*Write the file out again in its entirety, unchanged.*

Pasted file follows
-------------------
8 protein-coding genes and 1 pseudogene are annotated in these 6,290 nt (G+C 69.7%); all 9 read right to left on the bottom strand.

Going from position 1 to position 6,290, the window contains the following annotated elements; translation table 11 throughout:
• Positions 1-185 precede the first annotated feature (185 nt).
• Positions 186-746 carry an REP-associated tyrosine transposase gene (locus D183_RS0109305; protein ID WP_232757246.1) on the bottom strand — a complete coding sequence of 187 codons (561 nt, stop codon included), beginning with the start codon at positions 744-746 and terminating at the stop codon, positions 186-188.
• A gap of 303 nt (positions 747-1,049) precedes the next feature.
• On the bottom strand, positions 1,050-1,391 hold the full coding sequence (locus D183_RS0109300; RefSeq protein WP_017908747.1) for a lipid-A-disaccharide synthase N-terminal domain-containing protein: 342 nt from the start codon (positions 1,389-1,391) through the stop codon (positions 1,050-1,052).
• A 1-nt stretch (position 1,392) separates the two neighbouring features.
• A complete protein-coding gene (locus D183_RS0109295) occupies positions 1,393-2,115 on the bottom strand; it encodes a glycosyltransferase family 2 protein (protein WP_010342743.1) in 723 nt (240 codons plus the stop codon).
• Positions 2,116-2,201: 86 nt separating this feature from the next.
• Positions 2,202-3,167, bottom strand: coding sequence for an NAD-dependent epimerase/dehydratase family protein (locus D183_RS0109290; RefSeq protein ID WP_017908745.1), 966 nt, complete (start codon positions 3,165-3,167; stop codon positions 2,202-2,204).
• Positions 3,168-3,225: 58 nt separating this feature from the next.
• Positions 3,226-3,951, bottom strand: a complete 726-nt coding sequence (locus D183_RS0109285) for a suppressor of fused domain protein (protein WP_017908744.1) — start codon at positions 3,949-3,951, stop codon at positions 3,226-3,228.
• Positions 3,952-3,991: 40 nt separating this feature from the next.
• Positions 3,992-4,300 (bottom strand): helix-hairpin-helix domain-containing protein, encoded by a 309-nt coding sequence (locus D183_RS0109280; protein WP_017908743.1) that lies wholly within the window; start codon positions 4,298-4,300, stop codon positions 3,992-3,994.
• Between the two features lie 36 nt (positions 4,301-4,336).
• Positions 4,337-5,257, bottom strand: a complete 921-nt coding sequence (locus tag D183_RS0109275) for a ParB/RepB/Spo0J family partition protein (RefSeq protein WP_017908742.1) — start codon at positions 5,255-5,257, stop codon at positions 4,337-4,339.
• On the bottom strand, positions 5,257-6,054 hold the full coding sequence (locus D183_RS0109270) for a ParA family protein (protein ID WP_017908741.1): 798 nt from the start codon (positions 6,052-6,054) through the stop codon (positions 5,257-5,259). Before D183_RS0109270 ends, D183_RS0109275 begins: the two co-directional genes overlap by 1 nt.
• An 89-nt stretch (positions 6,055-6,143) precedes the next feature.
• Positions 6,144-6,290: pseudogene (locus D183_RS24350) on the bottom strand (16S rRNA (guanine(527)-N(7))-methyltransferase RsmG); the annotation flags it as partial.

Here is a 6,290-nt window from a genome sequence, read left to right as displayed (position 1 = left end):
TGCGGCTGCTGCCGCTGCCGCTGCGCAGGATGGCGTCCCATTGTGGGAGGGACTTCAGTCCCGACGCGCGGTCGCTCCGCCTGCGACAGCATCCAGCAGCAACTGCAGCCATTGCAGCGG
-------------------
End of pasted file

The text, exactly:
8 protein-coding genes and 1 pseudogene are annotated in these 6,290 nt (G+C 69.7%); all 9 read right to left on the bottom strand.

Going from position 1 to position 6,290, the window contains the following annotated elements; translation table 11 throughout:
• Positions 1-185 precede the first annotated feature (185 nt).
• Positions 186-746 carry an REP-associated tyrosine transposase gene (locus D183_RS0109305; protein ID WP_232757246.1) on the bottom strand — a complete coding sequence of 187 codons (561 nt, stop codon included), beginning with the start codon at positions 744-746 and terminating at the stop codon, positions 186-188.
• A gap of 303 nt (positions 747-1,049) precedes the next feature.
• On the bottom strand, positions 1,050-1,391 hold the full coding sequence (locus D183_RS0109300; RefSeq protein WP_017908747.1) for a lipid-A-disaccharide synthase N-terminal domain-containing protein: 342 nt from the start codon (positions 1,389-1,391) through the stop codon (positions 1,050-1,052).
• A 1-nt stretch (position 1,392) separates the two neighbouring features.
• A complete protein-coding gene (locus D183_RS0109295) occupies positions 1,393-2,115 on the bottom strand; it encodes a glycosyltransferase family 2 protein (protein WP_010342743.1) in 723 nt (240 codons plus the stop codon).
• Positions 2,116-2,201: 86 nt separating this feature from the next.
• Positions 2,202-3,167, bottom strand: coding sequence for an NAD-dependent epimerase/dehydratase family protein (locus D183_RS0109290; RefSeq protein ID WP_017908745.1), 966 nt, complete (start codon positions 3,165-3,167; stop codon positions 2,202-2,204).
• Positions 3,168-3,225: 58 nt separating this feature from the next.
• Positions 3,226-3,951, bottom strand: a complete 726-nt coding sequence (locus D183_RS0109285) for a suppressor of fused domain protein (protein WP_017908744.1) — start codon at positions 3,949-3,951, stop codon at positions 3,226-3,228.
• Positions 3,952-3,991: 40 nt separating this feature from the next.
• Positions 3,992-4,300 (bottom strand): helix-hairpin-helix domain-containing protein, encoded by a 309-nt coding sequence (locus D183_RS0109280; protein WP_017908743.1) that lies wholly within the window; start codon positions 4,298-4,300, stop codon positions 3,992-3,994.
• Between the two features lie 36 nt (positions 4,301-4,336).
• Positions 4,337-5,257, bottom strand: a complete 921-nt coding sequence (locus tag D183_RS0109275) for a ParB/RepB/Spo0J family partition protein (RefSeq protein WP_017908742.1) — start codon at positions 5,255-5,257, stop codon at positions 4,337-4,339.
• On the bottom strand, positions 5,257-6,054 hold the full coding sequence (locus D183_RS0109270) for a ParA family protein (protein ID WP_017908741.1): 798 nt from the start codon (positions 6,052-6,054) through the stop codon (positions 5,257-5,259). Before D183_RS0109270 ends, D183_RS0109275 begins: the two co-directional genes overlap by 1 nt.
• An 89-nt stretch (positions 6,055-6,143) precedes the next feature.
• Positions 6,144-6,290: pseudogene (locus D183_RS24350) on the bottom strand (16S rRNA (guanine(527)-N(7))-methyltransferase RsmG); the annotation flags it as partial.

Here is a 6,290-nt window from a genome sequence, read left to right as displayed (position 1 = left end):
TGCGGCTGCTGCCGCTGCCGCTGCGCAGGATGGCGTCCCATTGTGGGAGGGACTTCAGTCCCGACGCGCGGTCGCTCCGCCTGCGACAGCATCCAGCAGCAACTGCAGCCATTGCAGCGG